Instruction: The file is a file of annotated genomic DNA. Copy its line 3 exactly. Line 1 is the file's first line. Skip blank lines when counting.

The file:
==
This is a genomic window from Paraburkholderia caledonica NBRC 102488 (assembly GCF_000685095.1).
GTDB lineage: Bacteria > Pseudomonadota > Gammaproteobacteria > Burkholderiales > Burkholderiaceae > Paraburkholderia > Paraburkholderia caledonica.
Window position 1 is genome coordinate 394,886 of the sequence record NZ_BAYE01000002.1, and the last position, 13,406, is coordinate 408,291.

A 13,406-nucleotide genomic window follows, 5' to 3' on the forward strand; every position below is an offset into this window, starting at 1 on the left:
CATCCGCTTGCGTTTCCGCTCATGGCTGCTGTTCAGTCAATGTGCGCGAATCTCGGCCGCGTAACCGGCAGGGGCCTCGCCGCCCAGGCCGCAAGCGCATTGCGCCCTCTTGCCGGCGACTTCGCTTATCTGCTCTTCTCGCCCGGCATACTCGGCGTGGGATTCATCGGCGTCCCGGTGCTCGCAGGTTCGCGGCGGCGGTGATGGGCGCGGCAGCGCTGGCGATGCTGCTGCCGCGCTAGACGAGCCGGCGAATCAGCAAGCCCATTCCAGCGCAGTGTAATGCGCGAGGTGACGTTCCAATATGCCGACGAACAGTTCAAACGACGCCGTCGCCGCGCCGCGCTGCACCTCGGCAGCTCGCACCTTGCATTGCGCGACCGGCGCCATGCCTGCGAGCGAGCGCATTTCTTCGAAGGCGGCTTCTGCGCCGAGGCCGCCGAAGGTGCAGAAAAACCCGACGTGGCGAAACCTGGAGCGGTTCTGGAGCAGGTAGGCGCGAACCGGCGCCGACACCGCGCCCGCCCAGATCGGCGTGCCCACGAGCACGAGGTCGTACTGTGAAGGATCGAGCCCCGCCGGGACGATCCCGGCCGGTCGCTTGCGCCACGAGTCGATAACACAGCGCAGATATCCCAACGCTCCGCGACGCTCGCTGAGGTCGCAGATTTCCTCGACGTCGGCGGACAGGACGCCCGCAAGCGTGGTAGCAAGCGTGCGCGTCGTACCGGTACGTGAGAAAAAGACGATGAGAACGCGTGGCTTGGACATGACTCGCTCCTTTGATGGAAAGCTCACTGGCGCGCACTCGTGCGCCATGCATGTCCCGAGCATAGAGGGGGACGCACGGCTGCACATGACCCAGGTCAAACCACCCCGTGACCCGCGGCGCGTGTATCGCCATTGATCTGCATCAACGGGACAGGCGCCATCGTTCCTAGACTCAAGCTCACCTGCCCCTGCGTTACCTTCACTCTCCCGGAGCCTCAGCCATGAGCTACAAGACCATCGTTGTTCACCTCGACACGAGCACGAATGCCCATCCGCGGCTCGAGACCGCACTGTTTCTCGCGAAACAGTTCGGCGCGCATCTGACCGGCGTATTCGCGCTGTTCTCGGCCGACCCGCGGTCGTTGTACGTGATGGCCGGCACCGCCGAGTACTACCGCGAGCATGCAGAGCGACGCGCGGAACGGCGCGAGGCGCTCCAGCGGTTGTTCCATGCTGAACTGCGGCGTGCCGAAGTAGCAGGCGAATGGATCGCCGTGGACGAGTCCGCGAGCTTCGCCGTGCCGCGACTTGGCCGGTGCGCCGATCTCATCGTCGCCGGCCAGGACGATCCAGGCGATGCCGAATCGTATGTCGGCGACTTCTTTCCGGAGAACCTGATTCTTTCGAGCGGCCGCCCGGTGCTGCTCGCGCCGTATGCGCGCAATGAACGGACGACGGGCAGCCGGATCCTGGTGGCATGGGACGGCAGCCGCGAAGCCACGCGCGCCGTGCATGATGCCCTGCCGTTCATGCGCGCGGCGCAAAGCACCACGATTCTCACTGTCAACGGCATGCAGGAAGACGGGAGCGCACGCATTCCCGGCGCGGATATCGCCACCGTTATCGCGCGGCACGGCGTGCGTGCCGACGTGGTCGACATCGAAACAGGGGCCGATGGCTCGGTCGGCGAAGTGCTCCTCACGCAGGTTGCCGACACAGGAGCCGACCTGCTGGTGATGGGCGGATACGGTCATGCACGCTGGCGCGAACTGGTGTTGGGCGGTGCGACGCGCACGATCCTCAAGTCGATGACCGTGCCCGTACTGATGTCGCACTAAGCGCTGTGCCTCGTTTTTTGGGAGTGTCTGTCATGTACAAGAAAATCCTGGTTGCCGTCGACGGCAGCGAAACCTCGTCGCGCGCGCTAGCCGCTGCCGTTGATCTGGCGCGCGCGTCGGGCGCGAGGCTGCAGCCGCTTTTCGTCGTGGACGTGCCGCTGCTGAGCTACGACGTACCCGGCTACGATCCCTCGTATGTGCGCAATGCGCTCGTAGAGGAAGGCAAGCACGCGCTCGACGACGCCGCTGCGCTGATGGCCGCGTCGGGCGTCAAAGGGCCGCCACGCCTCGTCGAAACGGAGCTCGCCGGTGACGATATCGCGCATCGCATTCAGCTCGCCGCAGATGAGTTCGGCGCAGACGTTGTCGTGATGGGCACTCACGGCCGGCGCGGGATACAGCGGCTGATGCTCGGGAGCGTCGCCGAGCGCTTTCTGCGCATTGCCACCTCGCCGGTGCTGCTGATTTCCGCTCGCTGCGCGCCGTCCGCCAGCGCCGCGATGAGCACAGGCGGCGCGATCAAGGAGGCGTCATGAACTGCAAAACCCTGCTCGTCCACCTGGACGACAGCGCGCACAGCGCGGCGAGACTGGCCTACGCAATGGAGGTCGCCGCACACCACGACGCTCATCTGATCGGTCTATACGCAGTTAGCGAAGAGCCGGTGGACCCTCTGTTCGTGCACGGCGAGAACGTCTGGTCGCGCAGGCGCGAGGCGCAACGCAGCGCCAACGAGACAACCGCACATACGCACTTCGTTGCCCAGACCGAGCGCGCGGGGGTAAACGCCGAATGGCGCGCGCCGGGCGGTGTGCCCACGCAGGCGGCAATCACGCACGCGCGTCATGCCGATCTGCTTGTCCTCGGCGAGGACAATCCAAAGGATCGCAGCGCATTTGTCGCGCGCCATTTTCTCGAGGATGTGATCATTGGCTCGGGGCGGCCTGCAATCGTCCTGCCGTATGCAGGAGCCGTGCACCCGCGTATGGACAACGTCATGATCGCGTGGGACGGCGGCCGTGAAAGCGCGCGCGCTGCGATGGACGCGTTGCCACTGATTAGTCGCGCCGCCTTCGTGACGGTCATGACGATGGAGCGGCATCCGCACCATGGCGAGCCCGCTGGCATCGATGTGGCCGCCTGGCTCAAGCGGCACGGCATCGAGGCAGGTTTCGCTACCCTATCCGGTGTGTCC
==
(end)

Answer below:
Window position 1 is genome coordinate 394,886 of the sequence record NZ_BAYE01000002.1, and the last position, 13,406, is coordinate 408,291.